The Buena Park mansion that will be the new home of Haymarket Books Credit: VHT Studios

After a contentious neighborhood meeting that turned into a battle with rival social media accounts and a nasty leaflet campaign, it’s now official: Haymarket Books will be moving into Buena Park after all.

The nonprofit book publisher had its hearing at the Zoning Board of Appeals last Friday and learned on Monday that it had received its special use permit for the mansion at the corner of Buena and Clarendon. This will allow Haymarket to turn the first floor into a reading room where it will host readings and other special events, although the building will still be zoned as residential, not commercial.

“We’re really excited to finally have our own space that we’ll be proud to invite people to,” says Jim Plank, a spokesman for Haymarket. He says the publisher will receive the permit at the next committee meeting in mid-August and close on the sale at the end of the month. They’ve hired an architect to work on renovations and repairs—among other things, the building needs a new roof—but Plank says they’re planning to move in sometime in early 2018.

The decision came after a special election run by alderman James Cappleman’s office open to anyone who lived within 250 feet of the property. This is highly unusual, but after a small but vocal group of protesters derailed a June meeting to discuss the issue, the Buena Park Neighbors Association, which ordinarily would have made the decision, decided not to get involved.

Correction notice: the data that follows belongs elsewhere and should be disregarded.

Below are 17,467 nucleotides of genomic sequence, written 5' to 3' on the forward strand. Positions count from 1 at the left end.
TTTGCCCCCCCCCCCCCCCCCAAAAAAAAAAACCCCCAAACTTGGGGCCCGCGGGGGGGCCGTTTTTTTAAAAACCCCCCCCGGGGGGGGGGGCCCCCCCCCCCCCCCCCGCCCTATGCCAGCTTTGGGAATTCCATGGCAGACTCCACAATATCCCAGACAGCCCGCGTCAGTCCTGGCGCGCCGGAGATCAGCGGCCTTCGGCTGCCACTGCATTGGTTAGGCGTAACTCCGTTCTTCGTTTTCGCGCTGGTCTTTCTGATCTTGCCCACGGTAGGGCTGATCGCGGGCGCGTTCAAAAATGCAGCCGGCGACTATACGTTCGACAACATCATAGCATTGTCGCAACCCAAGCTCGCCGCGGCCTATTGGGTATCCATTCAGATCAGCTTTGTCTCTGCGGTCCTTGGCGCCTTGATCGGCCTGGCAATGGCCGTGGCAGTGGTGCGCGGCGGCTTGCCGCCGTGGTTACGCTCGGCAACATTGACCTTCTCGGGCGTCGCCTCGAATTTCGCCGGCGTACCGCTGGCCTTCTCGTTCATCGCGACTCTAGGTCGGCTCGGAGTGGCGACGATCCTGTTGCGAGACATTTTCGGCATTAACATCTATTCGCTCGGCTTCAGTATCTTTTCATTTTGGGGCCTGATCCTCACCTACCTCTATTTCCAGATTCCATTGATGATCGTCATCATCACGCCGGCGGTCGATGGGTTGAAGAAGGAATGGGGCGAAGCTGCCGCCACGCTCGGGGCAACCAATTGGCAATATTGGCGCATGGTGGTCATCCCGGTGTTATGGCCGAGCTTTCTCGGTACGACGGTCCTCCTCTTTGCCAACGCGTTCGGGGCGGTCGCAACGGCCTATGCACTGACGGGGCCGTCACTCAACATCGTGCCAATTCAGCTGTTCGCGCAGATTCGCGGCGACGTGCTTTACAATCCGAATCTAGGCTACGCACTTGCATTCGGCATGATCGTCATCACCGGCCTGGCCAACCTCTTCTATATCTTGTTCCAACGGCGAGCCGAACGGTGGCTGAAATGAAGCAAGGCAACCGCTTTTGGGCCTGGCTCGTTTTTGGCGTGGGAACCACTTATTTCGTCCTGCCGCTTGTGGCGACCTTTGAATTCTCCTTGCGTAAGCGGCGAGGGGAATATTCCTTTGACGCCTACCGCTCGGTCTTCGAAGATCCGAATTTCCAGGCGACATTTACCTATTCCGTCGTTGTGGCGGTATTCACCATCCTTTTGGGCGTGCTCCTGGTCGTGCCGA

The official vote was 50 for issuing Haymarket the permit, 30 against, but unofficially—meaning people who didn’t live within 250 feet—the vote was 322-94.

Protesters had opposed Haymarket’s move to Buena Park from its current headquarters in North Center on several grounds: that the publisher would destroy the historic character of the house and the neighborhood and that the readings would attract too much traffic and “radicals, activists and self-described revolutionaries” (according to a flyer that had been distributed around the neighborhood), which at least neighbor interpreted to mean that bombs would be built in the basement. Some were also concerned because Haymarket is a subsidiary of the Center for Economic Research and Social Change (SERSC), which also supports Mondoweiss, a website that describes itself as “devoted to covering American foreign policy in the Middle East, chiefly from a progressive Jewish perspective”; they interpreted this as anti-Semitic. (Mondoweiss is a separate operation from Haymarket and will have no part of the property on Buena because none of its editors live in Chicago.)

Plank says that Haymarket has no plans to change the exterior of the building. “We love the way it looks and how it fits into the neighborhood,” he says. “Inside right now, though, the first floor is a preschool. We’re hoping to put in an event space.”

Haymarket will be working with Neighbors for Haymarket Books, a group that emerged to protest the protesters, and the alderman’s office to work out a good neighbor agreement, a written document with information about whom neighbors can contact if they have a problem with noise or parking.

Organizers of Neighbors for Haymarket Books were also pleased by the decision, though they were jarred by the disruption to the neighborhood.

“A very very special thanks to all the folks at Haymarket for their commitment to our neighborhood despite the many trials and tribulations we put them through,” Renner Barsella, the group’s administrator, wrote on its Facebook page. “We are proud to welcome you to Buena Park! I also want to recognize that this does not mean our work is done. This effort has demonstrated again how deeply divided our Uptown family is. Over the coming days and weeks I’ll be looking for ways to carry this effort forward beyond just Haymarket.”